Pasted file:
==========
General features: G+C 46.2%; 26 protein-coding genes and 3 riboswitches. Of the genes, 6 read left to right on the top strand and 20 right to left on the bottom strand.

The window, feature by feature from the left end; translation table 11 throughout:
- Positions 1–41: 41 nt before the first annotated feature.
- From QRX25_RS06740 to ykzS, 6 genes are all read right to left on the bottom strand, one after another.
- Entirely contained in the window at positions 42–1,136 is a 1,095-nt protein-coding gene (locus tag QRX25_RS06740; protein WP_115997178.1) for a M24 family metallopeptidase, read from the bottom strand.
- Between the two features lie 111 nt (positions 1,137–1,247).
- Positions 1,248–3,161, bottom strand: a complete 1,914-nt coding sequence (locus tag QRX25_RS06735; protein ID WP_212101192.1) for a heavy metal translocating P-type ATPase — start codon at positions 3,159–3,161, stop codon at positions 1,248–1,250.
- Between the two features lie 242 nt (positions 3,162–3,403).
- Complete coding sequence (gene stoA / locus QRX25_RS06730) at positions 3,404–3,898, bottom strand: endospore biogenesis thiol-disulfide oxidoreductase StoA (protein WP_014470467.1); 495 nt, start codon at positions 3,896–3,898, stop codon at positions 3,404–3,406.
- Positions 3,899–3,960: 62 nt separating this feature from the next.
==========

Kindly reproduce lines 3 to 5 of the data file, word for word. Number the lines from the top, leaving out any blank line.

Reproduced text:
- Positions 1–41: 41 nt before the first annotated feature.
- From QRX25_RS06740 to ykzS, 6 genes are all read right to left on the bottom strand, one after another.
- Entirely contained in the window at positions 42–1,136 is a 1,095-nt protein-coding gene (locus tag QRX25_RS06740; protein WP_115997178.1) for a M24 family metallopeptidase, read from the bottom strand.